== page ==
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Beresheet landing telecast live streaming now

They have begun the live stream of Beresheet’s landing on the moon, with the arrival of Benjamin Netanyahu in the viewer’s gallery. It is in Hebrew, and will likely mostly involve watching people sitting at computer consoles, and then standing and cheering when the spacecraft lands.

However, I have embedded it below the fold for your viewing pleasure.

UPDATE: They are including English commentary.
» Read more

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Beresheet lowers orbit in preparation for lunar landing on April 11

The new colonial movement: The privately built lunar lander Beresheet has lowered its orbit in preparation for its planned lunar landing on April 11, now set for between 3 and 4 pm (Eastern).

It fired its engines on April 8 for 36 seconds, lowering its orbital low point to 131 miles.

The landing will be live streamed here.

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Beresheet’s first pictures of the Moon

Beresheet looks at the Moon

The new colonial movement: The privately built Israeli planetary probe Beresheet, now in lunar orbit, has released its first pictures of the Moon.

The image on the right is one of those images, cropped to post here, and was taken from about 300 miles altitude. The link has a second image showing the Moon with the Earth in the distance. The resolution of both images is quite impressive.

The landing is scheduled for April 11. Stay tuned!

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Beresheet enters lunar orbit

The privately-built lunar lander Beresheet today successfully entered lunar orbit.

They achieved this by completing an engine burn that changed their Earth orbit to an elliptical lunar one.

At 5:18 p.m. Israel time on April 4, the spacecraft’s engine activated for six minutes and reduced its speed by 1,000 km/hour, from 8,500 km/hour to 7,500 km/hour, relative to the moon’s velocity. The maneuver was conducted with full communication between Beresheet’s control room in Israel and the spacecraft, and signals in real time match the correct course. In the coming week, with expected intense engineering activities, many more maneuvers will take Beresheet from an elliptical to a round orbit, at a height of 200 km. from the moon. The maneuvers will aim to reduce the spacecraft’s distance from the moon and reach the optimal point to conduct an autonomic landing in the Sea of Serenity in the evening Israel time, April 11.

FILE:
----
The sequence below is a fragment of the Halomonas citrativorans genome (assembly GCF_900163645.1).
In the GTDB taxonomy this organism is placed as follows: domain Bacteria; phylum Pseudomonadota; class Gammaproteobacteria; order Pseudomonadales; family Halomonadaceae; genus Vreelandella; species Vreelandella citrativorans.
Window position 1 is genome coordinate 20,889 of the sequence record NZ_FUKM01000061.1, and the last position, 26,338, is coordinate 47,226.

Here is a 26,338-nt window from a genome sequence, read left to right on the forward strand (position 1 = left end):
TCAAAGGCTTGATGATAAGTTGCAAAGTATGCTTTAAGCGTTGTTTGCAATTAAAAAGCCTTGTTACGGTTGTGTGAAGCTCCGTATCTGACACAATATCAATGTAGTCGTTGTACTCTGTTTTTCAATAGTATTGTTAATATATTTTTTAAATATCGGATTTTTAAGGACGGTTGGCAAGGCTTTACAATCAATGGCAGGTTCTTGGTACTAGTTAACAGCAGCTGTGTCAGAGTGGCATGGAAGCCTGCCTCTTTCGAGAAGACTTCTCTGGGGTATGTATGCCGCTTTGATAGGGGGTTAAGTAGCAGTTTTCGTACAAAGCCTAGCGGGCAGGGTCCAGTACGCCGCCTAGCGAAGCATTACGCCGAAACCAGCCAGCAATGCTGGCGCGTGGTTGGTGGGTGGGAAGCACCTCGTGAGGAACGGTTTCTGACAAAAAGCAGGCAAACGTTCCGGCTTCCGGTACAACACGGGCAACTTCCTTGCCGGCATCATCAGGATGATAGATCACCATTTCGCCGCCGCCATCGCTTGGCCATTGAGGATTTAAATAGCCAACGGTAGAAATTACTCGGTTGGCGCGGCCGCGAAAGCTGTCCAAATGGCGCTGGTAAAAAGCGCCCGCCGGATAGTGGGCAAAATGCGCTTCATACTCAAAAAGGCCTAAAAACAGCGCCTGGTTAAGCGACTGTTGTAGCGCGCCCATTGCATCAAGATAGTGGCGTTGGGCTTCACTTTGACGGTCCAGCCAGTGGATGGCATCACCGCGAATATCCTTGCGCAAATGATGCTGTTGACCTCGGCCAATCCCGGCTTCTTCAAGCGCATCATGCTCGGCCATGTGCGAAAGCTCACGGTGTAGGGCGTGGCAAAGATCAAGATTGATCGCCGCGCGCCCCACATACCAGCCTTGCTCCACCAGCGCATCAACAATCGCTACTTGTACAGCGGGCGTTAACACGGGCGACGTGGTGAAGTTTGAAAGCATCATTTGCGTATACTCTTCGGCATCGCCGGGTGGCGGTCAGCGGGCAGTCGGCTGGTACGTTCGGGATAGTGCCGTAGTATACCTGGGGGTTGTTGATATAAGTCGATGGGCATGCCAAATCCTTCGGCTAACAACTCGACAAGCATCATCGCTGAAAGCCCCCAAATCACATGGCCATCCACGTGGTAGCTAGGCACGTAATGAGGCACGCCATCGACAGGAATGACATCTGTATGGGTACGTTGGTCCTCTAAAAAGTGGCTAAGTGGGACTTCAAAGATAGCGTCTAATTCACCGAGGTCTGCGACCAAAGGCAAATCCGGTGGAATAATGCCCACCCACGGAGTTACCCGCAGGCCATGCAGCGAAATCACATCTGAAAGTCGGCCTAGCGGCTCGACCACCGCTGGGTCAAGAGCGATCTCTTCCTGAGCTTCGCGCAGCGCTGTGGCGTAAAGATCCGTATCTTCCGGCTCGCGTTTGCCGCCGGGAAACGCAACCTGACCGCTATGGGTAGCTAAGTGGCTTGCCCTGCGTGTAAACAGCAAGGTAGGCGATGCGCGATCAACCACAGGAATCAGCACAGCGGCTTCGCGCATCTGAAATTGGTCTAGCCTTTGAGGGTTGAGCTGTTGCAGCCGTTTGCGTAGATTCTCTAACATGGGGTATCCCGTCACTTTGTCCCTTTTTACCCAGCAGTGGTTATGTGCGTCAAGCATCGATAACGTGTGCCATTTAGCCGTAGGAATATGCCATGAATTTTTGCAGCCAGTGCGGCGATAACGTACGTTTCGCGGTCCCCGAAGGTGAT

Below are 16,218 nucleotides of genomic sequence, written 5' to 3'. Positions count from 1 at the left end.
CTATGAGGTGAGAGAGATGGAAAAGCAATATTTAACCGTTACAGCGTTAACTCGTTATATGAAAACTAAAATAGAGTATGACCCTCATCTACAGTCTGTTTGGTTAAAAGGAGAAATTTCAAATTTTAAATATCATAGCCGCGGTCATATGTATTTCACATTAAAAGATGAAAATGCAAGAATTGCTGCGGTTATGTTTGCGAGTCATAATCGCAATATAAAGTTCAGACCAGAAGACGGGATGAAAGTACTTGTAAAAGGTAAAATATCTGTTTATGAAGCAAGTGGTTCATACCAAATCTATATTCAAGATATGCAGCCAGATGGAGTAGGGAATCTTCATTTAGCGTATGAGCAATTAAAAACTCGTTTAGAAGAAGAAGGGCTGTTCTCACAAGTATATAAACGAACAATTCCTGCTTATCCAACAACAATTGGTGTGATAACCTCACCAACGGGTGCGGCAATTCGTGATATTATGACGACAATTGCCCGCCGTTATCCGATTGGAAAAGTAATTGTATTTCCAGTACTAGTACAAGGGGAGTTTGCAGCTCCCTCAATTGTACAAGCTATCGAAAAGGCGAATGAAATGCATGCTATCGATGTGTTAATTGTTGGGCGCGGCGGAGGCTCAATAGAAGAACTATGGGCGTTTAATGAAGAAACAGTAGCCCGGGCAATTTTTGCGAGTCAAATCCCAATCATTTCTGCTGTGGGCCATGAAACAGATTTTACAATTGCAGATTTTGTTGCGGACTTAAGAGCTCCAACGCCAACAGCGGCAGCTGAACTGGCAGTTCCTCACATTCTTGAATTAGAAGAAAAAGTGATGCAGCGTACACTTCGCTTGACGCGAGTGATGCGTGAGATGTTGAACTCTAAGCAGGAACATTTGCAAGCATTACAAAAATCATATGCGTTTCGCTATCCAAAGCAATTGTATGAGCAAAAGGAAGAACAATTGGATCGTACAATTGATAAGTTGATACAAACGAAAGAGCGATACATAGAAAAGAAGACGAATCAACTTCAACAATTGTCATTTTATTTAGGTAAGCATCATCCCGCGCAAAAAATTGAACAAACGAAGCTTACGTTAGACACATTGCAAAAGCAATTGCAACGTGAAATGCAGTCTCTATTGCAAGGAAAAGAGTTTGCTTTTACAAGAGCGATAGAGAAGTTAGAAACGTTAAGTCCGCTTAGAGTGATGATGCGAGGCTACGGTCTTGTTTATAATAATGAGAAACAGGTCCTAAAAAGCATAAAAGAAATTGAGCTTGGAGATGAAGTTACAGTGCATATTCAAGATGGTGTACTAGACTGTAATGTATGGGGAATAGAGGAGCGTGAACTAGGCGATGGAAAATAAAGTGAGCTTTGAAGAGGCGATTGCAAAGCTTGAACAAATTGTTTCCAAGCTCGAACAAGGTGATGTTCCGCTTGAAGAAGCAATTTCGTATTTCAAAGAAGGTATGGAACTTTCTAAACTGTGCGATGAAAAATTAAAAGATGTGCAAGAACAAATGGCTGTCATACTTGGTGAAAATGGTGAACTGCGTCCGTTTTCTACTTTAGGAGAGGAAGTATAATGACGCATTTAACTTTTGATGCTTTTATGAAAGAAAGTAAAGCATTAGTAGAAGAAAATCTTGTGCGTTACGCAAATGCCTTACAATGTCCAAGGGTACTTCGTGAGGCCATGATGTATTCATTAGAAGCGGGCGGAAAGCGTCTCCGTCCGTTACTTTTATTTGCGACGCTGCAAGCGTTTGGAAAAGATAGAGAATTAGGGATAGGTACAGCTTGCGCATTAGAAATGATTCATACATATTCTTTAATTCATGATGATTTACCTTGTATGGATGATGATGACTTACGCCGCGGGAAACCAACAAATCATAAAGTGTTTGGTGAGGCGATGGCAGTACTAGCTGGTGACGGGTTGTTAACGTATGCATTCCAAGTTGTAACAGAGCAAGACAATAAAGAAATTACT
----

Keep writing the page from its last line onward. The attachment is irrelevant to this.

You can see a video of their mission control at the completion of this burn here.

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Beresheet makes course adjustment just prior to entering lunar orbit

Earth as seen by Beresheet

The Israeli privately-funded lunar lander Beresheet yesterday completed a one-minute engine burn to adjust its course slightly in preparation for entering lunar orbit on April 4.

This morning’s 72-second-long burn helped make some “final adjustments” ahead of capture into lunar orbit, mission team members said in an update this morning. It’s unclear if any further such tweaks will be needed. “The teams are assessing the results to determine if another alignment will be required before Beresheet enters the lunar orbit this Thursday,” project team members said.

The image to the right was taken by Beresheet of the Earth during its last close approach on March 31. It appropriately shows the Middle East, with the Arabian peninsula visible just below center.

The landing is still scheduled for April 11.

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Beresheet to win $1 million if it succeeds in lunar landing

Capitalism in space: The X-Prize Foundation today announced that it will award the Israeli company SpaceIL a million dollar award should its privately-funded spacecraft Beresheet successfully soft land on the Moon on April 11.

The foundation also stated that it is considering offering other similar awards for similar private achievements. In that context, this article in Science today gives a nice summary of the private companies now working to buiild and launch private planetary probes.

Two companies, Moon Express and TeamIndus, appear ready to fly their lunar landers in 2020. Four others have announced plans, but their schedules and status are less firm. In all cases, these companies are establishing themselves as commercial alternatives to the expensive, government-built planetary probes of the past. Rather than build their own spacecraft, scientists in the future will hire these companies, and attach their instruments to their spacecrafts. And get things build faster and for less money.